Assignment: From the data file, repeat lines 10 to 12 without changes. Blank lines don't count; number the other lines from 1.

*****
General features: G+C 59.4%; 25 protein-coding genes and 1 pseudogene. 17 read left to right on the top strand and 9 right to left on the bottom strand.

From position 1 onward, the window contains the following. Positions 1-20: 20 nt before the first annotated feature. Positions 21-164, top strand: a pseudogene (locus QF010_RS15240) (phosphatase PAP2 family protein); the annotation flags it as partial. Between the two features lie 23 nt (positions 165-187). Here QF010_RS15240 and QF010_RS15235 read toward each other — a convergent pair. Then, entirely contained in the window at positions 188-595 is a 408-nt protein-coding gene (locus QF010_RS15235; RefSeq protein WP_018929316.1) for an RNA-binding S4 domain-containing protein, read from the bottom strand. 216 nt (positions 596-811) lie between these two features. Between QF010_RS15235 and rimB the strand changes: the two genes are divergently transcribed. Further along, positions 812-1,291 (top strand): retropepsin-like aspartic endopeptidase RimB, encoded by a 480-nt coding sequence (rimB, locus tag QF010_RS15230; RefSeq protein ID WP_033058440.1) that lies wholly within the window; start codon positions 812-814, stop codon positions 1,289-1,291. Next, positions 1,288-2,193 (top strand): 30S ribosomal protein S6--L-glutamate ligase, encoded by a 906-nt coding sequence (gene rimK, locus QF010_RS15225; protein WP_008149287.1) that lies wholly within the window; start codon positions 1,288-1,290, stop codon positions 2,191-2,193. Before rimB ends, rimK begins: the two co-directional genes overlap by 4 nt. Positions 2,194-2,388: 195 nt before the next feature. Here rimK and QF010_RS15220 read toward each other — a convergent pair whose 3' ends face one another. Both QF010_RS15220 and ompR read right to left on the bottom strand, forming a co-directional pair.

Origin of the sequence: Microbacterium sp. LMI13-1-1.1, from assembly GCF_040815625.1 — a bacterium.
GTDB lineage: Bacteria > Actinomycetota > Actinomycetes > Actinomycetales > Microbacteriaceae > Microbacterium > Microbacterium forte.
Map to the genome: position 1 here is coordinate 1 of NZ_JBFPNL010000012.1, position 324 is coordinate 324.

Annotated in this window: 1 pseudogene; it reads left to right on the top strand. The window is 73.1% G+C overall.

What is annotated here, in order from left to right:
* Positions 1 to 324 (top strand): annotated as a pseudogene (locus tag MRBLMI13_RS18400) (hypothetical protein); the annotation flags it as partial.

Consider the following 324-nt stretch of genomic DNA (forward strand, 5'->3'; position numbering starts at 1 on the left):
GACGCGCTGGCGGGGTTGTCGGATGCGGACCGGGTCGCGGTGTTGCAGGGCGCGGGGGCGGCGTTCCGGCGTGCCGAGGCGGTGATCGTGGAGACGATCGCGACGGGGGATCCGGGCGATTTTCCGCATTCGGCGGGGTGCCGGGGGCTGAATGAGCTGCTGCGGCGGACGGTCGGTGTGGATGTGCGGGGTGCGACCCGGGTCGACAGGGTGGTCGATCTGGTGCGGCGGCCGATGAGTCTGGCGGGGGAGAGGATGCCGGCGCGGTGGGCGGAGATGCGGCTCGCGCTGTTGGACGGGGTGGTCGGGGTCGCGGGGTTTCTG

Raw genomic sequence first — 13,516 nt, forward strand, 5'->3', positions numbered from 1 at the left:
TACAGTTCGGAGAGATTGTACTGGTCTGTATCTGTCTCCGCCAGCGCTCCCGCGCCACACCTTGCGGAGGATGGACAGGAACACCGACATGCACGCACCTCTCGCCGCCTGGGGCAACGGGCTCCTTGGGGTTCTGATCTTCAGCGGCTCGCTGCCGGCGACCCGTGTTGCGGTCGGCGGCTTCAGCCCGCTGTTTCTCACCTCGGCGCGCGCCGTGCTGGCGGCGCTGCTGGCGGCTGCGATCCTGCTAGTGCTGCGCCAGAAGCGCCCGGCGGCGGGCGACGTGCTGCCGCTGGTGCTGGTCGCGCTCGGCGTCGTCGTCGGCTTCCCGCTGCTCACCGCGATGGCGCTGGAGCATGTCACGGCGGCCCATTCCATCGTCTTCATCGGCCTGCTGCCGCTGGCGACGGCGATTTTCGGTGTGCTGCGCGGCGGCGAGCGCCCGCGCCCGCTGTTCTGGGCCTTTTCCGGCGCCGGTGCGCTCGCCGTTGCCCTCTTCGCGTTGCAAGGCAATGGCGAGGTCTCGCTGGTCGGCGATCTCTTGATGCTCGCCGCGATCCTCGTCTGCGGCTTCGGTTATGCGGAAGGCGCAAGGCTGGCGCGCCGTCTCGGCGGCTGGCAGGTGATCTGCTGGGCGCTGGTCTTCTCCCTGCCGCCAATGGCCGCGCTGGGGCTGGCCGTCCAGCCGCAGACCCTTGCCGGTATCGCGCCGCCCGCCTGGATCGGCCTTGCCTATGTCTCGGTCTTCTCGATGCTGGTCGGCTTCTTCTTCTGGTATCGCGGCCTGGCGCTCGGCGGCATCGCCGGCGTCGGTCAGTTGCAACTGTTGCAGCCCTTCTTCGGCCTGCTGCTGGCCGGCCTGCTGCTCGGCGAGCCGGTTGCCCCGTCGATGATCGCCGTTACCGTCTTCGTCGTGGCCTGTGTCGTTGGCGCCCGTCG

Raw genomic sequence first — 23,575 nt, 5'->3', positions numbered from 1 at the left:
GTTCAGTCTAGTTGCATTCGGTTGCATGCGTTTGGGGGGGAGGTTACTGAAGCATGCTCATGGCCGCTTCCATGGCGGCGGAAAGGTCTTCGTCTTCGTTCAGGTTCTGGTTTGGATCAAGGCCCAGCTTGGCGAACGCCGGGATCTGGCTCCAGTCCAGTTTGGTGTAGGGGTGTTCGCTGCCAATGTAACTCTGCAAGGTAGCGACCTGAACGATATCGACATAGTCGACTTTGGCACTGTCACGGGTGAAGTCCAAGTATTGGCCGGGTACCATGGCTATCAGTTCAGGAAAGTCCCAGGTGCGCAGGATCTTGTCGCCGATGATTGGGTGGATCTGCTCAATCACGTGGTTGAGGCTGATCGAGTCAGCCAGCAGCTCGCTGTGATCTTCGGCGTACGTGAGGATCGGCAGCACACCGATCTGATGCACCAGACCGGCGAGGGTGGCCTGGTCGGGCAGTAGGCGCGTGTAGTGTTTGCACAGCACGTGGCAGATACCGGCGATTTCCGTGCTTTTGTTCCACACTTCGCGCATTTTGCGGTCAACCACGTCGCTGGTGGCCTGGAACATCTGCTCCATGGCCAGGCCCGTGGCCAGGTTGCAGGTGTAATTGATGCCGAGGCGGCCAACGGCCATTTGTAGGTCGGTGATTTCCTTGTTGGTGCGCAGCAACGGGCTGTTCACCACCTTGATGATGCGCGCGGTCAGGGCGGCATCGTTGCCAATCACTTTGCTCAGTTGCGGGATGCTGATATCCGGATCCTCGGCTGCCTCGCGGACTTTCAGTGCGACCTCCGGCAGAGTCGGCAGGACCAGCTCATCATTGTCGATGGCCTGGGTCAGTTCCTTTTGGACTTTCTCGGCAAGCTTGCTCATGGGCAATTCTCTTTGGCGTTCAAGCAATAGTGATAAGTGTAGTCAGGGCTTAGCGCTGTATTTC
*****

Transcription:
GACGCGCTGGCGGGGTTGTCGGATGCGGACCGGGTCGCGGTGTTGCAGGGCGCGGGGGCGGCGTTCCGGCGTGCCGAGGCGGTGATCGTGGAGACGATCGCGACGGGGGATCCGGGCGATTTTCCGCATTCGGCGGGGTGCCGGGGGCTGAATGAGCTGCTGCGGCGGACGGTCGGTGTGGATGTGCGGGGTGCGACCCGGGTCGACAGGGTGGTCGATCTGGTGCGGCGGCCGATGAGTCTGGCGGGGGAGAGGATGCCGGCGCGGTGGGCGGAGATGCGGCTCGCGCTGTTGGACGGGGTGGTCGGGGTCGCGGGGTTTCTG

Raw genomic sequence first — 13,516 nt, forward strand, 5'->3', positions numbered from 1 at the left:
TACAGTTCGGAGAGATTGTACTGGTCTGTATCTGTCTCCGCCAGCGCTCCCGCGCCACACCTTGCGGAGGATGGACAGGAACACCGACATGCACGCACCTCTCGCCGCCTGGGGCAACGGGCTCCTTGGGGTTCTGATCTTCAGCGGCTCGCTGCCGGCGACCCGTGTTGCGGTCGGCGGCTTCAGCCCGCTGTTTCTCACCTCGGCGCGCGCCGTGCTGGCGGCGCTGCTGGCGGCTGCGATCCTGCTAGTGCTGCGCCAGAAGCGCCCGGCGGCGGGCGACGTGCTGCCGCTGGTGCTGGTCGCGCTCGGCGTCGTCGTCGGCTTCCCGCTGCTCACCGCGATGGCGCTGGAGCATGTCACGGCGGCCCATTCCATCGTCTTCATCGGCCTGCTGCCGCTGGCGACGGCGATTTTCGGTGTGCTGCGCGGCGGCGAGCGCCCGCGCCCGCTGTTCTGGGCCTTTTCCGGCGCCGGTGCGCTCGCCGTTGCCCTCTTCGCGTTGCAAGGCAATGGCGAGGTCTCGCTGGTCGGCGATCTCTTGATGCTCGCCGCGATCCTCGTCTGCGGCTTCGGTTATGCGGAAGGCGCAAGGCTGGCGCGCCGTCTCGGCGGCTGGCAGGTGATCTGCTGGGCGCTGGTCTTCTCCCTGCCGCCAATGGCCGCGCTGGGGCTGGCCGTCCAGCCGCAGACCCTTGCCGGTATCGCGCCGCCCGCCTGGATCGGCCTTGCCTATGTCTCGGTCTTCTCGATGCTGGTCGGCTTCTTCTTCTGGTATCGCGGCCTGGCGCTCGGCGGCATCGCCGGCGTCGGTCAGTTGCAACTGTTGCAGCCCTTCTTCGGCCTGCTGCTGGCCGGCCTGCTGCTCGGCGAGCCGGTTGCCCCGTCGATGATCGCCGTTACCGTCTTCGTCGTGGCCTGTGTCGTTGGCGCCCGTCG